LOOK: Maple Sugaring Celebration Returns to Sewickley Heights
The seventh annual event attracts new faces to Fern Hollow Nature Center.
Sam Capezzuto, executive director, said there were a lot of new faces and walk-ins at the seventh annual event.
The maple sugaring celebration is held in each year in early March, when the days are warm but the nights are still freezing, allowing maple syrup producers to tap the trees and collect the sap inside.
Visitors feasted Saturday on pancakes drowned in maple syrup, but the sweet syrup wasn't produced at Fern Hollow because there isn't enough to supply the entire breakfast.
April Claus, director of environmental education at Fern Hollow, said the combination of warm days and cold nights are important to get the sap flowing, but recent weather complicated that process.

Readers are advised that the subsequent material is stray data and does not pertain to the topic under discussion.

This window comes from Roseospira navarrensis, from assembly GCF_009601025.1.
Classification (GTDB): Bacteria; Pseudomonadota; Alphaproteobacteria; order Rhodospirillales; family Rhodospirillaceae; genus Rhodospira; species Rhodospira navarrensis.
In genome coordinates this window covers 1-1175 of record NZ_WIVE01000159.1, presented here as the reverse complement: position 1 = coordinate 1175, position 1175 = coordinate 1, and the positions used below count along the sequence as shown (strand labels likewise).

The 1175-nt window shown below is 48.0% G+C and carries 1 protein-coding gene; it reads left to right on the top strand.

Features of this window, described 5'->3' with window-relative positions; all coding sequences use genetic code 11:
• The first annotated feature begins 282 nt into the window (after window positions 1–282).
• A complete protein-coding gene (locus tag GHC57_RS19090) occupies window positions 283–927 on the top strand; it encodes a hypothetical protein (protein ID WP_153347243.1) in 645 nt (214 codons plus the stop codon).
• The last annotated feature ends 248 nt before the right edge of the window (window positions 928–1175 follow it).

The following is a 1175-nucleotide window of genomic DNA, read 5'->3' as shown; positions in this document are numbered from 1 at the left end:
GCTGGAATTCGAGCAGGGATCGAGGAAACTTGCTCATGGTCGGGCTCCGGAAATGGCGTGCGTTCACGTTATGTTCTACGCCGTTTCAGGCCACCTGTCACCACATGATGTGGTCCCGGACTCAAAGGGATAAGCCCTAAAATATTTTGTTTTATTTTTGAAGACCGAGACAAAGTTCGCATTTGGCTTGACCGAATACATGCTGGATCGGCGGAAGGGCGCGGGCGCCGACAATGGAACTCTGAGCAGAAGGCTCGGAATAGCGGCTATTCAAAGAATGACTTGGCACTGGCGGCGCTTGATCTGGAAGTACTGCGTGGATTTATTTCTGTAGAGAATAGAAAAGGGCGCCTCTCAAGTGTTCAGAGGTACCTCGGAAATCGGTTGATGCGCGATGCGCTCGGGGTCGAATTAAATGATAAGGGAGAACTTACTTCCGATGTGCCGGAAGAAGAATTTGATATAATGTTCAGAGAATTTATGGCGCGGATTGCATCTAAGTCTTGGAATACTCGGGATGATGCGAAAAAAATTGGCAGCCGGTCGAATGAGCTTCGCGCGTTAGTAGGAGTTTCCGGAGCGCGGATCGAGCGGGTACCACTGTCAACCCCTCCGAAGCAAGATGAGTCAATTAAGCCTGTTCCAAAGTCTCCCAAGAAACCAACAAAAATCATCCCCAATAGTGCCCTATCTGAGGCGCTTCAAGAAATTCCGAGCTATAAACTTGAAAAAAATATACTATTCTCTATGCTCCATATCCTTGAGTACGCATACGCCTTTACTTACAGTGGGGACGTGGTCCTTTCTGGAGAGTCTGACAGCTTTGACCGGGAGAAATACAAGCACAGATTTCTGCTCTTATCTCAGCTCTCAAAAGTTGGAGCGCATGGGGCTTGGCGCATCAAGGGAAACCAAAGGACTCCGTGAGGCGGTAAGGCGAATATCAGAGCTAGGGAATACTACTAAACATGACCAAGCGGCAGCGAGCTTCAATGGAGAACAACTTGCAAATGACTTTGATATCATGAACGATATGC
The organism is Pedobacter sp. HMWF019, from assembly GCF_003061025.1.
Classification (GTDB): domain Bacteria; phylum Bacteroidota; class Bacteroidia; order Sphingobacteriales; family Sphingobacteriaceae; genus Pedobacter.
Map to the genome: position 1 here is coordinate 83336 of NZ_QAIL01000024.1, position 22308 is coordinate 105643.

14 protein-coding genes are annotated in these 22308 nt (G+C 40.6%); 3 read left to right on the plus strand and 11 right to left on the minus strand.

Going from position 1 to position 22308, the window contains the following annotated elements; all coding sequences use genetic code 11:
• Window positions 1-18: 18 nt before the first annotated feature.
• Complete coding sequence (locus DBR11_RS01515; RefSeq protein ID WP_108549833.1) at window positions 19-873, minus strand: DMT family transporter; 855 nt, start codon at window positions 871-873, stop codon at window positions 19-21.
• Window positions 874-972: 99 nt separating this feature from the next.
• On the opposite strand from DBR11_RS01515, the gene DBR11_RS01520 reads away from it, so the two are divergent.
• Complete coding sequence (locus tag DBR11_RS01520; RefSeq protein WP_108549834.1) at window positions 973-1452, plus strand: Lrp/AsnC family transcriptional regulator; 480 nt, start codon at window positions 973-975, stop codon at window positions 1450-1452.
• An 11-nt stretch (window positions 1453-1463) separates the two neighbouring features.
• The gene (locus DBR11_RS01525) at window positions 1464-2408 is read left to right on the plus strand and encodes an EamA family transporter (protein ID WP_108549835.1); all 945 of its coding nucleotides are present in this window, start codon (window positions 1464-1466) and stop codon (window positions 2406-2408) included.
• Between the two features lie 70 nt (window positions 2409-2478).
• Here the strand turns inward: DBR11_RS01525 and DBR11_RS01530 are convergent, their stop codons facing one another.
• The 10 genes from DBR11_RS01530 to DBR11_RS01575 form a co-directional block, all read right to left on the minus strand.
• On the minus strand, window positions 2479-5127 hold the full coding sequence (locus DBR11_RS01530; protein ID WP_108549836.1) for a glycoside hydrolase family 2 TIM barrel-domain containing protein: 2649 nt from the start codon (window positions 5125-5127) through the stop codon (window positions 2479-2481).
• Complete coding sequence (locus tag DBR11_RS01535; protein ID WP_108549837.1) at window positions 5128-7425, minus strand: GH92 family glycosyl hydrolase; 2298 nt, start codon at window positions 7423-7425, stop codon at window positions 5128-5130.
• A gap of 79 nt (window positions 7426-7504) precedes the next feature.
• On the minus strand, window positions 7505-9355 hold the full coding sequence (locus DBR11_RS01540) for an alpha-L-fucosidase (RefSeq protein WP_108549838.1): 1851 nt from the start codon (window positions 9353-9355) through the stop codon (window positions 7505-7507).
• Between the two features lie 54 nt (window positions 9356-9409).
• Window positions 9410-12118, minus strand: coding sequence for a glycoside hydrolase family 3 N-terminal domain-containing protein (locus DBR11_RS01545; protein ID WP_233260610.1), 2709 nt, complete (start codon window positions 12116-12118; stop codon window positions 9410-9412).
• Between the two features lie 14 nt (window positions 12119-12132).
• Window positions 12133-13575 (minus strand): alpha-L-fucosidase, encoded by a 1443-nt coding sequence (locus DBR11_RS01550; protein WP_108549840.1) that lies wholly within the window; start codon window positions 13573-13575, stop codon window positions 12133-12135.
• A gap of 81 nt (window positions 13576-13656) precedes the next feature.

"Whether the sap is running is completely at the mercy of Mother Nature," Claus said.
Sewickley has a much deeper connection to maple syrup, which was discovered by Native Americans hundreds of years ago. Claus said the Native Americans referred to the sap that flowed out of the maple trees as "sweet water."
"That's what Sewickley means," she said.
Infromation on the maple sugaring process was available for visitors, along with related crafts, games, raffles and the adjacent Sewickley Heights History Center which was open for tours during the event.
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